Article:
Voting is a privilege most Americans get when they turn 18. But Mott Haven resident Patrick Stephens had to wait three decades longer than most.
“I took the train all the way from the Bronx to Brooklyn just to make sure I voted early,” said Stephens, 49, who cast his first-ever ballot earlier this week in East Flatbush, where he lived before moving back to Mott Haven. He lost his right to vote after he was incarcerated for a second-degree murder conviction in his mid-20s.
Stephens went to the polls on Tuesday and voted with his 26-year-old son and received a standing ovation as he cast his ballot.
“I feel like an adult,” he said, moments after voting.
While Stephens contributed only one vote in Tuesday’s midterm election in New York, his participation shows the substantial gains made by voting rights advocates in recent years to restore voting rights to the nearly 4.6 million Americans who cannot vote due to prior felony convictions.
In 2021, New York passed legislation to allow people to vote while on parole for a felony conviction. The change reinstated voting privileges for an estimated 35,000 New Yorkers. Advocates say these reforms will lead to greater civic participation, which is critical for formerly incarcerated people’s rehabilitation and reintegration into communities.
The change has prompted some prison reform advocates to mobilize a voting block of formerly incarcerated people. Victor Pate from New Yorkers for Full Restoration of voting rights has mobilized and registered potential voters.
Disenfranchisement has historically been used to reduce the voting power of Black communities, Pate said. Following the Reconstruction era in the late 1800s, Southern states implemented barriers to voting that included poll taxes and passing literacy or civic exams.
It wasn’t until President Lyndon Johnson signed the Voting Rights Act of 1965 that conditions started to improve. By the end of that year, a quarter of a million new Black voters were registered.
“What we have now are the vestiges of slavery and Jim Crowism on a different level,” Pate said.
Pate has registered voters on Rikers Island, providing education about what is on the ballot and the importance of civil engagement.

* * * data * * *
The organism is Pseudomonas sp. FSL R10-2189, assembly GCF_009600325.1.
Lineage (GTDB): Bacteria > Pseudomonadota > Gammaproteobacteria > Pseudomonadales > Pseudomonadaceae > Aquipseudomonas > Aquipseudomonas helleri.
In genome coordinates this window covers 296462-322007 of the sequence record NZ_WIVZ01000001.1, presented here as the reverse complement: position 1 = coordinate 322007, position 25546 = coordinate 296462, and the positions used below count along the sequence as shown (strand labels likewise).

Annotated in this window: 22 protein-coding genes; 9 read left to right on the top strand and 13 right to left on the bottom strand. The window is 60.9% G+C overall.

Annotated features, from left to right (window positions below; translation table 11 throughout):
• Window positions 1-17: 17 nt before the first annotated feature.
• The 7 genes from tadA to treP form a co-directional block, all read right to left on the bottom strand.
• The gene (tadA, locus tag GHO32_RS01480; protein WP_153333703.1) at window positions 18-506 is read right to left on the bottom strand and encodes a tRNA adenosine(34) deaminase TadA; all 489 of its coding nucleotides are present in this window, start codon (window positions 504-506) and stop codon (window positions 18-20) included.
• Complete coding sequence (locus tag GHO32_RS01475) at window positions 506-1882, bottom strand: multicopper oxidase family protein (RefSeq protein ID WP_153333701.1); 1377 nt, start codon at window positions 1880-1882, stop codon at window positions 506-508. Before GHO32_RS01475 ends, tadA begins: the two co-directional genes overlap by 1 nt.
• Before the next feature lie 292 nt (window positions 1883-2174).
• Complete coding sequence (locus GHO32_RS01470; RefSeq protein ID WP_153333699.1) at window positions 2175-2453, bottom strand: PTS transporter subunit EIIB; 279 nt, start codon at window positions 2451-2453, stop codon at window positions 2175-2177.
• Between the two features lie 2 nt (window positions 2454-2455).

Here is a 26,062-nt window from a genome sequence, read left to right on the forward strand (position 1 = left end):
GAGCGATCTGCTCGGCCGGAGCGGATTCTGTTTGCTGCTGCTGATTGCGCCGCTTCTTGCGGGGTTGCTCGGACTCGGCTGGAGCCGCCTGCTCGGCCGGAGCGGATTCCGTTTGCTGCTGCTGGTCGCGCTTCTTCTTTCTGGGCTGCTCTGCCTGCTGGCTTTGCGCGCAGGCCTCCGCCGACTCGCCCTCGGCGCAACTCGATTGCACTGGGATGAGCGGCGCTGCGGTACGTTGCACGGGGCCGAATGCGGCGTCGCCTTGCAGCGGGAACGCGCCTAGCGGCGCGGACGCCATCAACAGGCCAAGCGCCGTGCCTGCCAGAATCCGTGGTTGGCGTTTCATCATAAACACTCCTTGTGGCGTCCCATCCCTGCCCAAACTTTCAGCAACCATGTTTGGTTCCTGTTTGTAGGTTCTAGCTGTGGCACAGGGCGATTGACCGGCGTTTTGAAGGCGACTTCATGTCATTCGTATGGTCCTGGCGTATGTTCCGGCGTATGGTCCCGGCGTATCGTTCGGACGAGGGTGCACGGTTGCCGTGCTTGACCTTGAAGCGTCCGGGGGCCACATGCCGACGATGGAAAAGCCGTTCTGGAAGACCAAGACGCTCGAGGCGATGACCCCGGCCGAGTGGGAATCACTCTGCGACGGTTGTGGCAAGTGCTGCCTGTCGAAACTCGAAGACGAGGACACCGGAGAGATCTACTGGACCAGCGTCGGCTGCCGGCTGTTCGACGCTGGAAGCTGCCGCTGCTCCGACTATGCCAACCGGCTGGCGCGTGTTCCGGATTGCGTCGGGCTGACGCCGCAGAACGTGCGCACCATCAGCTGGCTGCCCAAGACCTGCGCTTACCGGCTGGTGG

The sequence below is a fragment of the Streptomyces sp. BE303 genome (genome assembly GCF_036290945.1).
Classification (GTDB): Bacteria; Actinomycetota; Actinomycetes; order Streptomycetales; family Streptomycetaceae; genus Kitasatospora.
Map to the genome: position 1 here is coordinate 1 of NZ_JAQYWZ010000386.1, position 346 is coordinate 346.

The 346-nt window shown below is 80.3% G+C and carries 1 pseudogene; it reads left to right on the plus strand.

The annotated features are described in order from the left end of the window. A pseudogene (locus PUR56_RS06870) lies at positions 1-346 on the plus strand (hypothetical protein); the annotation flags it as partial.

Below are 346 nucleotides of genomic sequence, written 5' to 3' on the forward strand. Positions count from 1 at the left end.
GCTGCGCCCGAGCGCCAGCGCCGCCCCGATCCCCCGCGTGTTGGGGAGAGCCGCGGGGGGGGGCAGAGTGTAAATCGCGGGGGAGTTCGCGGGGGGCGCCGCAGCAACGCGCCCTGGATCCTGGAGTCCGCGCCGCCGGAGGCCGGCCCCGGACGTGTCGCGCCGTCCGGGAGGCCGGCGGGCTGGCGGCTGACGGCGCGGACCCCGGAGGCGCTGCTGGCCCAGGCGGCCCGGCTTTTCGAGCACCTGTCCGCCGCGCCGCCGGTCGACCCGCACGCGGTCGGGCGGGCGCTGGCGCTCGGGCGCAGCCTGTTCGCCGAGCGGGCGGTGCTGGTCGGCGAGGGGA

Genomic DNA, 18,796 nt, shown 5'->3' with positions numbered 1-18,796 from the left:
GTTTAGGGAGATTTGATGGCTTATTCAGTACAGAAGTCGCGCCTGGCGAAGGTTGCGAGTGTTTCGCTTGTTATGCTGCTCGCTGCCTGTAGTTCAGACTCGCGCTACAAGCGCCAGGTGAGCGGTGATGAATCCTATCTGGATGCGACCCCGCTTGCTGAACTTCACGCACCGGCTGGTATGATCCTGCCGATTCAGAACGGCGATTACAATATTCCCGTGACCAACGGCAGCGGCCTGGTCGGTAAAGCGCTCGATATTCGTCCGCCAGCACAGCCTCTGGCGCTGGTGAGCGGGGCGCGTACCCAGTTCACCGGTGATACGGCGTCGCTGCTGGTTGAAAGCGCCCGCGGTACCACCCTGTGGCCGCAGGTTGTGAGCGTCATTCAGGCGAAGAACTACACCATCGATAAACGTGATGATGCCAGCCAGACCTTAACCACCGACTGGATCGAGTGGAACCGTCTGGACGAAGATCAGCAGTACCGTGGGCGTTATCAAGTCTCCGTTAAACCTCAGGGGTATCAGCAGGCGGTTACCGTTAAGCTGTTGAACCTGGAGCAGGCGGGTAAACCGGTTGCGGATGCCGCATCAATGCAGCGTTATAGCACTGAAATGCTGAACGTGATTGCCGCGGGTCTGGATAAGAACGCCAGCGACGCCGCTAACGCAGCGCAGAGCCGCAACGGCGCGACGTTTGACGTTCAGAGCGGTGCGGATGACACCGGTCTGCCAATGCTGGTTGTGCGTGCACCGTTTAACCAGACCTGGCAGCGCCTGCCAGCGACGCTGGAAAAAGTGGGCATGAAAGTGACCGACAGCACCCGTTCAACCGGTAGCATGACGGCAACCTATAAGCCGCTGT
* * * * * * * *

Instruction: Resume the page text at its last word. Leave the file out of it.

“We have to hopefully be able to encourage that population of people who don’t engage civically to engage civically and explain the benefit of participation,” Pate said.
A bill drafted by prisoners that was sent to NY State Senator Julia Salazar, from the Sing Sing state prison would educate individuals scheduled to be discharged within 12 months. The Reentering Citizens Civic Engagement Act, sponsored by Sen. Robert Peters, and State Rep. Sonya Harper, would teach them about voting rights, simulations of voter registration, election and democratic process amongst other things.
Washington D.C, Maine and Vermont are the only states and districts that allow incarcerated people to vote in prison. In the other 48 states, people lose their right to vote while in prison. But in 19 of those states, individuals can eventually regain the ability to vote. In nine other states, such as Mississippi, Wyoming and Florida, people lose the right to vote for life.
Nicole Porter, who works at the Sentencing Project, a nationwide criminal justice reform nonprofit, said strict punishments such as disenfranchisement have been ineffective at reducing crime.
“If mass incarceration worked, why is crime going up?” she said. “People who are concerned about crime should focus their attention on evidence-based solutions and practices known to reduce contact with the criminal legal system in the first place.”
Alexander Hall, 38, also represents the changes won by voting advocates like Porter and Pate. Hall, who spent 16 years in prison for a manslaughter conviction, cast a vote at 6:30 on Tuesday morning at the Bronx’s Mott Haven Community High School before heading to work.
Hall said formerly incarcerated people can “fix the system” by voting. The governor’s race in New York has largely been defined by tough-on-crime messaging from Republican candidate Lee Zeldin, who has promised to roll back recent criminal justice reforms in New York. Through his vote, Hall can support changes to decrease America’s prison population.
“I just don’t wanna see more people in prison,” Hall said, “and I don’t want to see us shift back to a place where communities are criminalized.”
Editing by Wyatt Stayner.